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Co-infection of Hepatitis B and Hepatitis C among HIV-infected patients: A cross-sectional study from tertiary care hospital of eastern Nepal

by Lok Bahadur Shrestha, Gopal K. Yadav, Saugat Pradhan, Abhilasha Sharma, Tejendra Pandit, Roshan Chhetry, Basudha Khanal

Introduction

This study was conducted with an objective to analyze prevalence and risk factors associated with co-infection of hepatitis B virus (HBV) and hepatitis C virus (HCV) in HIV-positive patients with reference to their CD4+ T cell status.

Materials and methods

HIV-positive patients visiting the HIV clinic for CD4+ T cells testing at B.P. Koirala Institute of Health Sciences were tested for Hepatitis B and Hepatitis C. Data regarding age, gender, mode of HIV transmission, duration of HIV diagnosis, antiretroviral therapy status, antiretroviral therapy duration, hepatitis B or C status, and CD4+ T cells count were collected via face-to-face interview, and hospital records. The data were entered in Microsoft Excel 2019 v16.0 (Microsoft, WA, USA) and statistical analysis was performed by using statistical package for social sciences, IBM SPSS® v21 (IBM, Armonk, New York).

Results

Out of 474 HIV-positive patients, HIV-HBV, HIV-HCV, and HIV-HBV-HCV co-infections were seen in 2.95% (14/474), 18.14% (86/474), and 2.53% (12/474) respectively. The primary route of infection was intra-venous drug use (IVDU) in those co-infected with HBV only (8, 57.14%), HCV only (46, 53.49%), and both HBV and HCV (8, 66.67%). HIV patients infected via IVDU were 2.40 times more likely to have HIV-HCV co-infection as compared to those infected via sexual route (AOR 2.40, 95% CI: 1.49,3.86). Similarly, HIV patients with CD4+ T cells count less than 350 cells/mm3 were more likely to have HIV-HBV-HCV co-infection as compared to those with CD4 count equal to and more than 350 cells/mm3 (AOR 13.84, 95% CI: 2.90,66.10).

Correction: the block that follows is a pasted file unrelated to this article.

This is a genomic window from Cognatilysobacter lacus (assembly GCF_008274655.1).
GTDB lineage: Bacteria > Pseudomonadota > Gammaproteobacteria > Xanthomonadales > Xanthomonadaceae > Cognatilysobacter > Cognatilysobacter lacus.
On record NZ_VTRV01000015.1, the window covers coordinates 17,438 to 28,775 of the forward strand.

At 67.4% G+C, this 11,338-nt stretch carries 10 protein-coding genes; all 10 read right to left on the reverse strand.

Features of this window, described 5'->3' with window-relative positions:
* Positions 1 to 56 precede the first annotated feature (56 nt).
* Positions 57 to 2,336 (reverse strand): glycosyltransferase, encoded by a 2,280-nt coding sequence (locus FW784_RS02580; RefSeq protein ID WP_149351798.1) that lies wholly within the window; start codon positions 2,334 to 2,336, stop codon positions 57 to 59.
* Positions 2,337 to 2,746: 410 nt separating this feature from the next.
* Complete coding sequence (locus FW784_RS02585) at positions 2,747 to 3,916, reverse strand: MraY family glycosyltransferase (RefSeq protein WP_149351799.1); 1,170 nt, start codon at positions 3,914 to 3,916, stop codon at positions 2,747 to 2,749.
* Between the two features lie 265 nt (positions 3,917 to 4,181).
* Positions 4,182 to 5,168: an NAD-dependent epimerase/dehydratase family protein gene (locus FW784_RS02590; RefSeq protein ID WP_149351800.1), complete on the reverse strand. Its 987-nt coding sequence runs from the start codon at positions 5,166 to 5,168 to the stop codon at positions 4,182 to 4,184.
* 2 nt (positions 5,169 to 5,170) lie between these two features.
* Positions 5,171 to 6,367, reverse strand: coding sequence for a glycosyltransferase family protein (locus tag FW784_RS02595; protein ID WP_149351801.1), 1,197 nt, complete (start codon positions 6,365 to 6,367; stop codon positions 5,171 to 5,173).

Conclusion

HIV-positive patients are at high risk of hepatitis B and/or hepatitis C co-infection. Intravenous drug use, and lower CD4+T cells count are the most important risk predictors of co-infection. All HIV-positive patients should be carefully screened with hepatitis B and hepatitis C tests during their follow-up.

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